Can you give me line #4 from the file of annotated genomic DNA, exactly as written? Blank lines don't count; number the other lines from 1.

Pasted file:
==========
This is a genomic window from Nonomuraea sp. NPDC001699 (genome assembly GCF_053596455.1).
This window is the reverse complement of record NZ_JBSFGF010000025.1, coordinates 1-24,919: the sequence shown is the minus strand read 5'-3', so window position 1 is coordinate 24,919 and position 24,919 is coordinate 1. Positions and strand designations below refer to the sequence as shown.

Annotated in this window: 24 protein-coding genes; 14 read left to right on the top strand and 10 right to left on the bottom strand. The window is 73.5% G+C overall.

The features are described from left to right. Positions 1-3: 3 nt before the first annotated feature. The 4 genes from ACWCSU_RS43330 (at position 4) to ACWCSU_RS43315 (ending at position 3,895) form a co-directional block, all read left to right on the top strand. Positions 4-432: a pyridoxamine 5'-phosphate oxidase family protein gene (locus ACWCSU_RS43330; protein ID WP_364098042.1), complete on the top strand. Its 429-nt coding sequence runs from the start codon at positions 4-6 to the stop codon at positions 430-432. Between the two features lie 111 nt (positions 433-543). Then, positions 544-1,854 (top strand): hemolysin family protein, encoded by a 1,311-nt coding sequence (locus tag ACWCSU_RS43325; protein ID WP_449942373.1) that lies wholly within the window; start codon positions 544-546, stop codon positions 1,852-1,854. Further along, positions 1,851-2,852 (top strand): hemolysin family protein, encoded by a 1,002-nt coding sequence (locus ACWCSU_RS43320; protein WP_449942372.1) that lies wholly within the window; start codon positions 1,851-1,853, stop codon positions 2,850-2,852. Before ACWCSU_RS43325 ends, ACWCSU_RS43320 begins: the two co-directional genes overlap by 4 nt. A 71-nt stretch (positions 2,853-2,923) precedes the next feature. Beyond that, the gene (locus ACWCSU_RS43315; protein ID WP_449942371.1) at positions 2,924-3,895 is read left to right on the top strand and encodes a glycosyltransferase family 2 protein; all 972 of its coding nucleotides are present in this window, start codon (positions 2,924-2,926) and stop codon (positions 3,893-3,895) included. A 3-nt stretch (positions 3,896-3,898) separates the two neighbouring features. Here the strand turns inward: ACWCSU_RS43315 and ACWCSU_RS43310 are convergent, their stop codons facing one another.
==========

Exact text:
The features are described from left to right. Positions 1-3: 3 nt before the first annotated feature. The 4 genes from ACWCSU_RS43330 (at position 4) to ACWCSU_RS43315 (ending at position 3,895) form a co-directional block, all read left to right on the top strand. Positions 4-432: a pyridoxamine 5'-phosphate oxidase family protein gene (locus ACWCSU_RS43330; protein ID WP_364098042.1), complete on the top strand. Its 429-nt coding sequence runs from the start codon at positions 4-6 to the stop codon at positions 430-432. Between the two features lie 111 nt (positions 433-543). Then, positions 544-1,854 (top strand): hemolysin family protein, encoded by a 1,311-nt coding sequence (locus tag ACWCSU_RS43325; protein ID WP_449942373.1) that lies wholly within the window; start codon positions 544-546, stop codon positions 1,852-1,854. Further along, positions 1,851-2,852 (top strand): hemolysin family protein, encoded by a 1,002-nt coding sequence (locus ACWCSU_RS43320; protein WP_449942372.1) that lies wholly within the window; start codon positions 1,851-1,853, stop codon positions 2,850-2,852. Before ACWCSU_RS43325 ends, ACWCSU_RS43320 begins: the two co-directional genes overlap by 4 nt. A 71-nt stretch (positions 2,853-2,923) precedes the next feature. Beyond that, the gene (locus ACWCSU_RS43315; protein ID WP_449942371.1) at positions 2,924-3,895 is read left to right on the top strand and encodes a glycosyltransferase family 2 protein; all 972 of its coding nucleotides are present in this window, start codon (positions 2,924-2,926) and stop codon (positions 3,893-3,895) included. A 3-nt stretch (positions 3,896-3,898) separates the two neighbouring features. Here the strand turns inward: ACWCSU_RS43315 and ACWCSU_RS43310 are convergent, their stop codons facing one another.